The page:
Taskbar, System Tray & Control Panel

Win 7 introduces several changes in look and function of Ye Olde Taskbar. One of the first things I noticed is when multiple windows are open for a single application, the icons turn into a graphical stack. The stack never expands beyond three, so if you have four, six, or 16 windows open, the stack will max out at three. I guess it's meant as an indicator, not a precise measurement. I suspect this will be modified by the debut of the commercial release.

The main area of the Taskbar can display three things: Frequently used items, recently used items, or white space/pinned items -- items placed on the Taskbar by the user.

Taskbar buttons have a new right-click menu which provides access to special folders or recent documents. Very nice. Options are good.

If you don't like the new Taskbar functionality (and I would encourage every new Windows 7 user to live with it for awhile before making any ďI-donít-like-itĒ decisions), you can revert to the previous Vista style.

The Taskbar also has what appears to be a little unused area next to the time display. This is the new Show Desktop feature, with an added twist: If you hover your mouse cursor over it, it will make all open windows translucent, letting you see what is beneath them. This comes in handy if you have Desktop gadgets buried under open windows or if you just have a burning desire to see your wallpaper. (Note: Keep in mind that the beta version Iím testing is Windows 7 Ultimate, so it is possible that some of the features referenced may not be available in other versions of Win 7 when it is released commercially.)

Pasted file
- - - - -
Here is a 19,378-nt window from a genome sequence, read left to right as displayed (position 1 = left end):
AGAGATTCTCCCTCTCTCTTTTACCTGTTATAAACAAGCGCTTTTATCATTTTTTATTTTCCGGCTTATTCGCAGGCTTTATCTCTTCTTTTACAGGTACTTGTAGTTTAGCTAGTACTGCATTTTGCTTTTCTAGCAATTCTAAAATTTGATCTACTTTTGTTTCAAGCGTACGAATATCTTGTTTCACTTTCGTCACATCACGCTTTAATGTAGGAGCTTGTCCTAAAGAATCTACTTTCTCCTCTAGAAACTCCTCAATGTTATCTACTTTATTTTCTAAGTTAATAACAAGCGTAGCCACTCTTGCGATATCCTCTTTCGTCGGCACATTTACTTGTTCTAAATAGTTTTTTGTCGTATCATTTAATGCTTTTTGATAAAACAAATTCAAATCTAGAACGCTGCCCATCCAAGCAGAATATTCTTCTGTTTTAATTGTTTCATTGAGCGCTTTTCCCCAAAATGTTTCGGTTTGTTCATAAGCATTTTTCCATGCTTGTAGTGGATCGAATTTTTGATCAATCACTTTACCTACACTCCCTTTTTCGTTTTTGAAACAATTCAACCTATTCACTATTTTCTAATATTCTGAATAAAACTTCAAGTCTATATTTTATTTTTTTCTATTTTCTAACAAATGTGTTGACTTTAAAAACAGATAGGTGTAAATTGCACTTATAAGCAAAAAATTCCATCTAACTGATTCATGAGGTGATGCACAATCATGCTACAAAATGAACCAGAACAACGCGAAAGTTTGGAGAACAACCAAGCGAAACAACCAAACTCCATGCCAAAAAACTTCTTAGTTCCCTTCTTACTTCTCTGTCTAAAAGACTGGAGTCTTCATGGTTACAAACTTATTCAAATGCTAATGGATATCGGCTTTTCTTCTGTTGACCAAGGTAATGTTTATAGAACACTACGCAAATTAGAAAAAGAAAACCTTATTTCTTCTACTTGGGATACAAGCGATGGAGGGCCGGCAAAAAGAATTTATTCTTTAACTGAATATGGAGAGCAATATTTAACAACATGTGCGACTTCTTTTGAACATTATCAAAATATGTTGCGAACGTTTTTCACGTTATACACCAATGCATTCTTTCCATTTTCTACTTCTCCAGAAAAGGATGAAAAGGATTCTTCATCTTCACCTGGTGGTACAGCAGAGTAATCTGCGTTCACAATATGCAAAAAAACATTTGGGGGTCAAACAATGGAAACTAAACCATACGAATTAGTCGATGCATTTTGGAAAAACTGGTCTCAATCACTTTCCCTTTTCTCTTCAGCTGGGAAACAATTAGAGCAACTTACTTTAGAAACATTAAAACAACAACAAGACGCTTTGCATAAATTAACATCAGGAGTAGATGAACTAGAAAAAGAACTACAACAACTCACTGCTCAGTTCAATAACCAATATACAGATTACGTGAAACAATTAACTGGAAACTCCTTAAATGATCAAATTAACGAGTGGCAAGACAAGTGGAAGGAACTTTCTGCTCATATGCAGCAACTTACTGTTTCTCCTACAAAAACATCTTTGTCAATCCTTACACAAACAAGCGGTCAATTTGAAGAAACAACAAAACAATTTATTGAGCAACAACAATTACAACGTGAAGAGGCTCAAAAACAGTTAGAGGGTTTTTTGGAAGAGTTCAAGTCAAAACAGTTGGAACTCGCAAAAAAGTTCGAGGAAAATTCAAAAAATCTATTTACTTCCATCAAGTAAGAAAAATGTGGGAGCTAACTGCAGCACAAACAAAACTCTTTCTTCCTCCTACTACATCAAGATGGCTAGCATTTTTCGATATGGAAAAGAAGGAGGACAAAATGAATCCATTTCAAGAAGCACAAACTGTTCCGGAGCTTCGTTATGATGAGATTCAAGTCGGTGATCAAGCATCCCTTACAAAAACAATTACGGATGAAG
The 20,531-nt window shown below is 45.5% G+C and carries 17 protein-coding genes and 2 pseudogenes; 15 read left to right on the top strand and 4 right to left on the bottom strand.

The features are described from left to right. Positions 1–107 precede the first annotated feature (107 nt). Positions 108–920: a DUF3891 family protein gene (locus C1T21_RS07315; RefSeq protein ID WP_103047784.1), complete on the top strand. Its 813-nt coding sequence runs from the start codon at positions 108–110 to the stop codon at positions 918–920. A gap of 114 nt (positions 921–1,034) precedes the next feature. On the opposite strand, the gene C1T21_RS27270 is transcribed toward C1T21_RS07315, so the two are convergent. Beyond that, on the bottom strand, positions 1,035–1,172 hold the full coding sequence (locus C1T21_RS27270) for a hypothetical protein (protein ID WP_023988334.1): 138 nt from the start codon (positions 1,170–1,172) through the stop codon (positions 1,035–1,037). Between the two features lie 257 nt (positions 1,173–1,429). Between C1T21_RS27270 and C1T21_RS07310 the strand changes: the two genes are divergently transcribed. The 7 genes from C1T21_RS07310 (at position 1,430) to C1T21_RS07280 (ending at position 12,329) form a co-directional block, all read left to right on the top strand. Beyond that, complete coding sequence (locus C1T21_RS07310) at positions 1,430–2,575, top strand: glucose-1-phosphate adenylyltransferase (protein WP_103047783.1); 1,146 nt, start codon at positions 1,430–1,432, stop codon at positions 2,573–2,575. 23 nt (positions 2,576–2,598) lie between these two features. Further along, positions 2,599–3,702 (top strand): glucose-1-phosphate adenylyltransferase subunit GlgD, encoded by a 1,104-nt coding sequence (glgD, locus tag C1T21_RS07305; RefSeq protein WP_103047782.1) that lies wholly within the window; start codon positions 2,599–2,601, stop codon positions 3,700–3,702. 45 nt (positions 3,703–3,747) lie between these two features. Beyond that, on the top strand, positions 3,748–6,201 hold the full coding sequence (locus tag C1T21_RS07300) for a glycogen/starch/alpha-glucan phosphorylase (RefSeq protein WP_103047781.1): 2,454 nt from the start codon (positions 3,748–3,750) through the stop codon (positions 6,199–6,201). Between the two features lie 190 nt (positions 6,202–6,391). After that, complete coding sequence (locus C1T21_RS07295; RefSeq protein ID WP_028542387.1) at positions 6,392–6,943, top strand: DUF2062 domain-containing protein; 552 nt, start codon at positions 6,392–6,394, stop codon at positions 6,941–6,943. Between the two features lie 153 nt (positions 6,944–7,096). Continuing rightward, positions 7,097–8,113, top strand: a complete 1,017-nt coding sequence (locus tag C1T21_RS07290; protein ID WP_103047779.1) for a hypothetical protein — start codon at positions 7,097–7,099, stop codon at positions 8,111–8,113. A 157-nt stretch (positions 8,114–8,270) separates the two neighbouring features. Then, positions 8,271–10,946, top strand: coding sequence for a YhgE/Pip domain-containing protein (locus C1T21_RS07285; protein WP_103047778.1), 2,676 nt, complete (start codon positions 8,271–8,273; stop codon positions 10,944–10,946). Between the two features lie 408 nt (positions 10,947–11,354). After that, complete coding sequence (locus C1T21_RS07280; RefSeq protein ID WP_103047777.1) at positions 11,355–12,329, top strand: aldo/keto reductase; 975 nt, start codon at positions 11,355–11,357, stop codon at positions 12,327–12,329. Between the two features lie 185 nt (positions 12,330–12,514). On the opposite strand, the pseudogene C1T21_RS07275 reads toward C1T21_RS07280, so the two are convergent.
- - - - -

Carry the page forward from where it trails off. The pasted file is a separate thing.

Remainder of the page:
The new Taskbar makes it easier to manage and switch between open windows and applications through the use of large icons, instead of the Quick Launch bar that used to reside on the left side of the Taskbar.

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By default, Internet Explorer, Windows Explorer and Windows Media Player all have icons on the Taskbar. You can prevent these icons from displaying, if you wish, though Iím not sure why you would want to do that. You can also add an icon for launching any application by dragging the program's icon to the Taskbar, in the same manner you added program icons to the Quick Launch bar under Windows XP.